NEW PALTZ, N.Y.
-- New Paltz is the German name of a town founded by a handful of
French Huguenots. The Huguenots were
relocating from a largely Dutch town that had come under British
control and had been renamed Kingston.
If that sounds
convoluted, such was the mix of European cultures in colonial New
York, and knowing this, it is small wonder that numerous
sightseeing attractions in New Yorks Ulster County are today deemed
I joined a
walking tour of Huguenot Street (a National Historic Landmark
District), which formed the core of the village established by 12
families in 1678.
The families had
left France, where Protestants were persecuted at the time, to live
in Pfalz, Germany, before putting an ocean between themselves and
the French king.
walking tours, at $7 or $10 depending on tour length, are conducted
daily except Mondays, May through October.
point is one of the original houses, called DuBois Fort because it
was the house all villagers would repair to in case of attack;
there are gun holes in the window glass. The house is a shop and
The full walking
tour, lasting an hour-plus, takes in three of the nine 18th- and
19th-century homes owned by the Huguenot Historical Society, plus
the French Church.
building is the Bevier-Elting House, believed to date from 1705; it
was built by one of the 12 first families, and fortuitously owned
from then until purchased by the historical society in the 1960s by
Bevier descendants (eventually, through marriage, the Eltings) and
It sits sideways,
meaning one of the narrow sides of the house faces the street. In
Europe, its owners would have been taxed based on the amount of
street front the house used.
Once the only
room in the house, the front room shows off 18th-century
furnishings suitable for a kitchen-cum-living room-cum-bedroom; two
rooms were added at intervals in the 1700s, and a basement
accommodated slaves in the days when slavery existed in the
The walking tour
ends inside the French Church, a reconstruction of the original,
square 1717 structure; it had to be reconstructed because the
Huguenots from time to time tore down their church and reused the
stones to build bigger.
Inside, half the
pews face the other half, and traditionally, the pulpit would be in
The Bevier-Elting House, other
society-owned houses and the French Church are examples of the
stone construction for which Ulster County is known.
The county claims
the highest concentration of 17th- and 18th-century stone houses in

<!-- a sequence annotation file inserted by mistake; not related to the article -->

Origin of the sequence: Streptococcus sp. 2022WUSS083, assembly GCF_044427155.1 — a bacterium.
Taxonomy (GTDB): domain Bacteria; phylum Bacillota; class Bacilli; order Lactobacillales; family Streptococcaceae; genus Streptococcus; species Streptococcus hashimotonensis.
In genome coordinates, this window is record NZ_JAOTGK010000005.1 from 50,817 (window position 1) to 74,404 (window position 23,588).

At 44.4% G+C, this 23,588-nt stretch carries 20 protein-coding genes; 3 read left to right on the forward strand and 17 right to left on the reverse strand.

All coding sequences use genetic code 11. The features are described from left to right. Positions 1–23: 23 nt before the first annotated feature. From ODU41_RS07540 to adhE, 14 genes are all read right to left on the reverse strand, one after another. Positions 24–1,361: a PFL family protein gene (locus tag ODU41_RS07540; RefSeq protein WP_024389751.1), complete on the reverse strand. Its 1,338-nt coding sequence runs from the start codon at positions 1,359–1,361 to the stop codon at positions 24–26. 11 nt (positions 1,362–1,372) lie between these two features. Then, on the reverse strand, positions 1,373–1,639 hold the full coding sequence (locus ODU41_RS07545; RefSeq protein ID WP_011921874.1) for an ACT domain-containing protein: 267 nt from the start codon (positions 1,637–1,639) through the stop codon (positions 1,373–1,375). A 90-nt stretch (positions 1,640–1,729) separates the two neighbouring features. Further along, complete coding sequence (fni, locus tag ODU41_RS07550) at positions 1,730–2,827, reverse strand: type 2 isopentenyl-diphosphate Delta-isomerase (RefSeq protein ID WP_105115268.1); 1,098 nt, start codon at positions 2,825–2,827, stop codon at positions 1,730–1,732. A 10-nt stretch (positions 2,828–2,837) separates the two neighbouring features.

America. Some are still private homes
or offices, but many are museums and others are restaurants, inns
The Ulster County
Historical Society is housed in the Bevier House Museum in Stone
Ridge. That house-museum (open Thursdays through Sundays, June
through September) is listed on the National Register of Historic
330-year-old Dutch village with 25 stone houses, claims the oldest
private homes in the U.S., and the houses are the core of another
National Historic District. One stone house is the Hurley Heritage
county seat and the first capital of New York state, counts 21
pre-Revolutionary War stone houses, and that is despite the fact
the British burned the city in 1777.
General John Vaughan justified the destruction, calling the city a
nursery for almost every villain in the country.
areas are National Historic Districts, but the relevant region here
is the Stockade District, meaning the area that was inside wooden
stockade walls built to protect the village from
The district is
still laid out as it was in 1658 when the new village, then
Wiltwyck, was settled.
Viewing of stone
architecture in Hurley and Kingston is most often by self-guided
walking tours, or through museum visits.
One of the more
important house-museums is Kingstons 1676 Senate House, the private
home where the New York Senate rented a room for its first-ever
sessions, which were held as the British were approaching the city
suffered fire damage but was repaired soon after. Descendants of
the builder occupied the house until they deeded it to the state in
Guided tours, at
$4, available Wednesdays through Sundays, mid-April through
October, provide further insight into colonial living arrangements,
in this case, among the reasonably prosperous.
includes two rooms where guests would have been welcomed; the host
couples bed sits in the corner of the less formal one.
meeting room ordinarily would have been used as a shop; as it was,
owner Abraham Van Gaasbeek collected rent from the
Ulster County is
rich in Colonial-themed sightseeing attractions, but -- aside from
the lure of a scenic Hudson River Valley setting and the
attractiveness of Woodstocks music events to a subset of visitors
-- the area can be visited with any number of other themes in mind,
such as its wine trails, antique and pottery shops, harvest
festivals, cultural events and even dude ranches.
The Oneida Indian
Nation and the Oneidas Turning Stone Resort and Casino are also
handily located in nearby Oneida County.
deputy director, Ulster County Tourism, said the county receives an
estimated 2 million visitors a year, roughly 40% of them on
created a new promotional CD this spring, called A Place to Call
Home, which travel agents can request by e-mailing Jacobson at [email protected].
the reporter who wrote this article, send e-mail to Nadine Godwin
at [email protected].